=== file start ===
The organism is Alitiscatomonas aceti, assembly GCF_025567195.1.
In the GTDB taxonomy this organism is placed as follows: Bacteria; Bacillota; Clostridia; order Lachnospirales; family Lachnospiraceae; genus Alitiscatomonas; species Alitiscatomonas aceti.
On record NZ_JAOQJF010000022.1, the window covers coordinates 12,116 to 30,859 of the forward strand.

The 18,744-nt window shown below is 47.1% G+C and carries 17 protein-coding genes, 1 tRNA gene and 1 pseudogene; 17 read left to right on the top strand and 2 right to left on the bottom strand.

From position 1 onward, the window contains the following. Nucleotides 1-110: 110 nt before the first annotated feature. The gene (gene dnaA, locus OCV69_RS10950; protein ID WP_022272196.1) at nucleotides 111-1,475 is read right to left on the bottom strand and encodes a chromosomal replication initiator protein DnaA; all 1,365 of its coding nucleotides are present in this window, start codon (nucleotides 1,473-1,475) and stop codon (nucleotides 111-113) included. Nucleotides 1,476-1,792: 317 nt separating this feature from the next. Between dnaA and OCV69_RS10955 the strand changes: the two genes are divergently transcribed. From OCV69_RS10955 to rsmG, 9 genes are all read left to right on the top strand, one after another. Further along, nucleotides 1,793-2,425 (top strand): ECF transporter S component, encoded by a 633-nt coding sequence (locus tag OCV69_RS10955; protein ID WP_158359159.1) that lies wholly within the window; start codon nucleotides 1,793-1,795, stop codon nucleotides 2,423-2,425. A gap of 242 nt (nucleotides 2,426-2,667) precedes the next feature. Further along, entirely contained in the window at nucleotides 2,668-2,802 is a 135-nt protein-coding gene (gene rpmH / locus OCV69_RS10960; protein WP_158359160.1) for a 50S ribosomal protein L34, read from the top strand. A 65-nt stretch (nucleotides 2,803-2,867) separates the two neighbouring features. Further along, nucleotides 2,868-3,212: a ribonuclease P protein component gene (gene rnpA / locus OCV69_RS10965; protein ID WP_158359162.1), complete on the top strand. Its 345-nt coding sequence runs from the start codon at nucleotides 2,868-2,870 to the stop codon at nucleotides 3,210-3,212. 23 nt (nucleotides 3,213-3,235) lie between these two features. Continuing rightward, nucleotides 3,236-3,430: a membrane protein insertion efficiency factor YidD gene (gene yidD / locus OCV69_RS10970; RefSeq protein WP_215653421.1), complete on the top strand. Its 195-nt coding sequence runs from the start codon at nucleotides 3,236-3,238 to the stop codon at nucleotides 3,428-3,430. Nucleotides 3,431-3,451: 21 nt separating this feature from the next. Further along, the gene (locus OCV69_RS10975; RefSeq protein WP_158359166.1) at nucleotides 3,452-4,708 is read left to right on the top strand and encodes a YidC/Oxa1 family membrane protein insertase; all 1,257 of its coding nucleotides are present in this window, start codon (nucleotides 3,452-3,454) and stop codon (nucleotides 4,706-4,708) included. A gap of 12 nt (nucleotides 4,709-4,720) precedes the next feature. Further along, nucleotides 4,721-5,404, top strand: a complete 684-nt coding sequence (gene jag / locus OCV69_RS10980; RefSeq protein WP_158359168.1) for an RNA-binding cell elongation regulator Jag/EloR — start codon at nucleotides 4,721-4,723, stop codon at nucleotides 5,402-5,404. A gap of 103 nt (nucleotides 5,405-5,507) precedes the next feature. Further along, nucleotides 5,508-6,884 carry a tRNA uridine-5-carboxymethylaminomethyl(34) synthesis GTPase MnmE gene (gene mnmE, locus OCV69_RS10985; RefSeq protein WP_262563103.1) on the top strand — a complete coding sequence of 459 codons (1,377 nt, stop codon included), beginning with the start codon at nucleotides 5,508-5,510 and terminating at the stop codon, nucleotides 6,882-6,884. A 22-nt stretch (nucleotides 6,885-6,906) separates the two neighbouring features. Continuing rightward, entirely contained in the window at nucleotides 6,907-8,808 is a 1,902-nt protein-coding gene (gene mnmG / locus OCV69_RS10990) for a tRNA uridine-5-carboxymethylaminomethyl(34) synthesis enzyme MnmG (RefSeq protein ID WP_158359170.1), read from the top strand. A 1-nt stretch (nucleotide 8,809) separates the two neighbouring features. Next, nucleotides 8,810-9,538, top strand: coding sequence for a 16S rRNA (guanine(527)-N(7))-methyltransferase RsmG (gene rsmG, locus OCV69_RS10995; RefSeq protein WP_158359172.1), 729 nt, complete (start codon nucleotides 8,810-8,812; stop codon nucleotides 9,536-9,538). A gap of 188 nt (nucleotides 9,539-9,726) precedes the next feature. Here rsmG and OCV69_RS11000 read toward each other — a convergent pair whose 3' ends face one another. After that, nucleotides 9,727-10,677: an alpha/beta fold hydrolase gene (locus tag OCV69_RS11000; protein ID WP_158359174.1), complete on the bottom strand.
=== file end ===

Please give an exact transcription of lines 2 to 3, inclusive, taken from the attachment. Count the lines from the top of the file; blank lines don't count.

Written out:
In the GTDB taxonomy this organism is placed as follows: Bacteria; Bacillota; Clostridia; order Lachnospirales; family Lachnospiraceae; genus Alitiscatomonas; species Alitiscatomonas aceti.
On record NZ_JAOQJF010000022.1, the window covers coordinates 12,116 to 30,859 of the forward strand.